Alex Kitnick

Alex Kitnick is Assistant Professor of Art History and Visual Culture at Bard College and the editor of a previous October Files volume, Dan Graham (MIT Press).

  • Donald Judd

    Annie Ochmanek and Alex Kitnick

    Artists, architects, art historians, critics, and curators explore the work of Donald Judd as both artist and critic in essays spanning all of Judd's career.

    Donald Judd (1928–1994) was one of the most influential American artists of the postwar era. Beginning in the 1960s, he developed new ideas about art—in both his works and writings—that challenged many of modernism's core tenets by resisting the categories of painting and sculpture. Judd described this work as “specific objects.” Critics labeled it minimalism. Perhaps because Judd's own writings provide a discursive framework for his project, some of the monographic essays on his art are not widely known. This volume collects critical and scholarly writings on Judd, examining his work as both artist and critic.

    Spanning all periods of Judd's career, the essays gathered in this volume explore questions of abstraction, phenomenology, political engagement, labor, urban planning, and conservation. Written by a range of artists, architects, art historians, critics, and curators, these texts make clear Judd's relevance for a wide array of fields and disciplines, and situate him as a pivotal figure in contemporary art. They include an early consideration of Judd's work by Robert Smithson, a text on Judd's later works by curator Lynne Cooke, two essays by the art historian Rosalind Krauss, and an appraisal of Judd's writings by the artist Mel Bochner.

    Contributors

    Elizabeth C. Baker, Karl Beveridge, Mel Bochner, Yve-Alain Bois, Ian Burn, Lynne Cooke, Rosalind E. Krauss, Michael Meredith, Joshua Shannon, Robert Slifkin, Robert Smithson, Ann Temkin, Brian Walls

    • Hardcover $60.00
    • Paperback $24.95
  • Dan Graham

    Dan Graham

    Alex Kitnick

    A collection of essays on a key figure in postminimalist art, with texts spanning thirty years.

    Since the 1960s, Dan Graham's heterogeneous practice has touched on such disparate subjects as tract housing, the Shakers, punk music, and architectural theory; he has made videos, architectural models, closed-circuit installations, and glass pavilions. Graham, who came of age during the emergence of earth art, minimalism, and conceptualism, has situated his work on the borders between these different strains of contemporary practice. Although varying widely in subject and medium, Graham's artwork and writings display a consistent interest in spectatorship, public-private relationships, and the constructed environment. Graham's extensive writings on his own work (collected in Rock My Religion and Two-Way Mirror Power, both published by the MIT Press) have made him, by default, the primary interpreter of his own art. This October Files volume provides a counterweight, gathering key texts by critics and theorists that offer alternative accounts of Graham's art. The essays span thirty years and include hard-to-find texts from exhibition catalogs and journals. The authors include such distinguished theorists, critics, and artists as Benjamin H. D. Buchloh, Beatriz Colomina, Thierry de Duve, and Jeff Wall.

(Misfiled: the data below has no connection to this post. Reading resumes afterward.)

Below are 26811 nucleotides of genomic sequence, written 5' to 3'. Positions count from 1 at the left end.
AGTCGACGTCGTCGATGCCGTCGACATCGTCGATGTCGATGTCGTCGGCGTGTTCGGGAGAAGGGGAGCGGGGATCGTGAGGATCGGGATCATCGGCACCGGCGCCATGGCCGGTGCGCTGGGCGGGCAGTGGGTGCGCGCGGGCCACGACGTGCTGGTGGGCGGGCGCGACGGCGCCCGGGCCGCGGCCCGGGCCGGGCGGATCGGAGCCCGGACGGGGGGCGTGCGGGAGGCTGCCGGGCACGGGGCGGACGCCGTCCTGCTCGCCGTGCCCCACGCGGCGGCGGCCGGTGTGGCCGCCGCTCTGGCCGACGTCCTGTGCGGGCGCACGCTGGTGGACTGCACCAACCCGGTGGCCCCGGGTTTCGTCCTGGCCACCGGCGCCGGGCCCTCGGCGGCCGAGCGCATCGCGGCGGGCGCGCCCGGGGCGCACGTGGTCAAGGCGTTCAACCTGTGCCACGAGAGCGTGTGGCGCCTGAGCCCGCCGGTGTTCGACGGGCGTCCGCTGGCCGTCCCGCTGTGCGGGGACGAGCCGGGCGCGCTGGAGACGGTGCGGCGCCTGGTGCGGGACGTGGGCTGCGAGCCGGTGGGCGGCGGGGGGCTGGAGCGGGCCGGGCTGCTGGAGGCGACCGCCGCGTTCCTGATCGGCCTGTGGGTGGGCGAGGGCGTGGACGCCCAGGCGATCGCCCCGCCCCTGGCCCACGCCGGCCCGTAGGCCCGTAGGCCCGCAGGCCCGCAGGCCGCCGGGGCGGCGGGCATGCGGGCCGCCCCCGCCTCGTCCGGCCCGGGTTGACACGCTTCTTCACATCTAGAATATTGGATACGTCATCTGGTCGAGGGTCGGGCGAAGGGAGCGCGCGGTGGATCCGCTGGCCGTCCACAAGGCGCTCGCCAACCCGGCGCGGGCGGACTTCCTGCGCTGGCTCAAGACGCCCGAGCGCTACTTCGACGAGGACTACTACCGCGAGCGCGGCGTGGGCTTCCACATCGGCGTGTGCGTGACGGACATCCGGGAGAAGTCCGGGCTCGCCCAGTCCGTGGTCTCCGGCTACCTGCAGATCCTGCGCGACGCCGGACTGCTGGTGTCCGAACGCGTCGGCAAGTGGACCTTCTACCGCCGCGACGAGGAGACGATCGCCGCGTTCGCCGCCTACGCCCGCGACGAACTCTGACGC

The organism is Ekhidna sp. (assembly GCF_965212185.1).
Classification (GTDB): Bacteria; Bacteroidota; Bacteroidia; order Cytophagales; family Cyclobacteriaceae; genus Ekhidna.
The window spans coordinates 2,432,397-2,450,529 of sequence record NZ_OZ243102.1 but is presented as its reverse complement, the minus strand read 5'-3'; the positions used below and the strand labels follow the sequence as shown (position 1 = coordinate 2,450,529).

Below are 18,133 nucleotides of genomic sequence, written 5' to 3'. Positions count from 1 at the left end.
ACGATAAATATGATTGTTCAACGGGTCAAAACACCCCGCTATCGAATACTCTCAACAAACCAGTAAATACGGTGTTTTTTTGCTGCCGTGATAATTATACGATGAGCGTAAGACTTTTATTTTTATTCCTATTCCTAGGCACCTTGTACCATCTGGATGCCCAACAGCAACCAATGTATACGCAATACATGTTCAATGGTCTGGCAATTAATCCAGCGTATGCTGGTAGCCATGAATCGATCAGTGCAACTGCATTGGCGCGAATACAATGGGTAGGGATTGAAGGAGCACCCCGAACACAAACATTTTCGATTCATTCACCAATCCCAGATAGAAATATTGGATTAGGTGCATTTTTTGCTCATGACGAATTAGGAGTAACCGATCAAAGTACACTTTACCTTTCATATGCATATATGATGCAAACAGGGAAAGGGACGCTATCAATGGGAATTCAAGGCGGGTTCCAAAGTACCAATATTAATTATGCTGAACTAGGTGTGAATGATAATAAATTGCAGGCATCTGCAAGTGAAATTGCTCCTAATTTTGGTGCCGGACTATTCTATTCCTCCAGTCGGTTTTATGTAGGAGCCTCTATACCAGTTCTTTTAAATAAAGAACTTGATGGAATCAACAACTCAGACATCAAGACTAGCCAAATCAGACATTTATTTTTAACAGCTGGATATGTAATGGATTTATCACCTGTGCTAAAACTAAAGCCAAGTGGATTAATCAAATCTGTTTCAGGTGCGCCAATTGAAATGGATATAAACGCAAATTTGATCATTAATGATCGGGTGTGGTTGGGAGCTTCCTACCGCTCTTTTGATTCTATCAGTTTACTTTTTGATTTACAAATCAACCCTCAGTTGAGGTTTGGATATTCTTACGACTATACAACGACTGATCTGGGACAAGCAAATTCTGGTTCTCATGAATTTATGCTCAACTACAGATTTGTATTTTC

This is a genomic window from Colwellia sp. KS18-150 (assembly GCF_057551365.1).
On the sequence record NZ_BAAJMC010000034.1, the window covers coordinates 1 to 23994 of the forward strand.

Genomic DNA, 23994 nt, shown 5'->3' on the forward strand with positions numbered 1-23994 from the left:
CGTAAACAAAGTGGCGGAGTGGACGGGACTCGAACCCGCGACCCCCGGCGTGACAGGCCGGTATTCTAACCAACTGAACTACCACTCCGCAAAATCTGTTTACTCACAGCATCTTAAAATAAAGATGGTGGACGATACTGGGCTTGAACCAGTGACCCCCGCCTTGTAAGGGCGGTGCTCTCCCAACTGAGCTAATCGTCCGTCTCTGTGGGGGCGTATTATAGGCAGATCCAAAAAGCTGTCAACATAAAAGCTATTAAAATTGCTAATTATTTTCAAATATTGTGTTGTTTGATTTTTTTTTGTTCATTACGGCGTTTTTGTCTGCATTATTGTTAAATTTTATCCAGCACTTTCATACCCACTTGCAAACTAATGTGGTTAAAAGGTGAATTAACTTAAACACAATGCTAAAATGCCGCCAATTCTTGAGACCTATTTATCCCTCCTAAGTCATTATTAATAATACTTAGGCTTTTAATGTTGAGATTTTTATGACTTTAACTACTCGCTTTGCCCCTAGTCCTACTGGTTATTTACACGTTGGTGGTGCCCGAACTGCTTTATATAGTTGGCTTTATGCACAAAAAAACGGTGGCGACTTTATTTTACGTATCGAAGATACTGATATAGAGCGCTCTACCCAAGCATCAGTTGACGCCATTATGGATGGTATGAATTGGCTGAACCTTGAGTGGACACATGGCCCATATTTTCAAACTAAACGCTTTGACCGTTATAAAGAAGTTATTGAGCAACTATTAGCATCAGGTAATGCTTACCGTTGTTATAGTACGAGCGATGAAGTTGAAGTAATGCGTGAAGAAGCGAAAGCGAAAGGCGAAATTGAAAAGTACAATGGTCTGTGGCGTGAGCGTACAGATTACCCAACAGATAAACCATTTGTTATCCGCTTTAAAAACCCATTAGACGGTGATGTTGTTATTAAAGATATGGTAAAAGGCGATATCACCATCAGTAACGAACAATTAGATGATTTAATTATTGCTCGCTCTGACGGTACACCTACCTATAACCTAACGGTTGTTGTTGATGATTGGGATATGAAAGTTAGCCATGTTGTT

• Hardcover $37.00
    • Paperback $25.00

Contributor

  • Where Are the Tiny Revolts?

    Where Are the Tiny Revolts?

    Jeanne Gerrity and Anthony Huberman

    Texts and artistic contributions that respond to questions of feminism, authorship, sexuality, and empowerment.

    Where are the tiny revolts? is the first book in a new annual series published by CCA Wattis Institute, a contemporary art center and research institute in San Francisco. Each book in the series is driven by a central question: what are we learning from artists today? Unconnected to an exhibition program, Where are the tiny revolts? is rooted in the Wattis's artist-driven research institute. It is a place to explore and share some of the texts and visual work that emerge over the course of an entire year of discussions and public programs. Instead of providing documentation of projects with artists, Where are the tiny revolts? offers other ideas, voices, and references generated by conversations with and about artists. 

    The first book in the series, informed by themes related to the work of Dodie Bellamy, revolves around questions related to contemporary forms of feminism and sexualities, the rebirth of the author, and ways in which vulnerability, perversion, vulgarity, and self-exposure can be forms of empowerment. The texts cover a broad array of styles, including memoir, theoretical essay, art historical analysis, poetry, and fiction. The visual elements are equally diverse, ranging from photographs to collage to drawing.

    • Paperback $15.00
  • Fluid Employment

    Fluid Employment

    Sam Lewitt

    Monograph that extends the artist's analysis of physical and linguistic concatenations of materials and signs which organize everyday experience.

    This monograph extends Sam Lewitt's analysis of physical and linguistic concatenations of materials and signs which organize everyday experience. The book includes a thirty-nine page frontispiece dealing with the ossified remnants and shifting lexicon of Fluid Employment—a work that takes the form of a disposable, self-contained, and unsustainable evaporation system for a magnetic fluid used in a myriad of manufacturing applications, cheap fans, and industrial magnets. Art historian Alex Kitnick and philosopher Nathan Brown reflect on Lewitt's complication of conventions of informational display, the materiality of literacy, and the politics of contradiction.

    • Paperback $26.00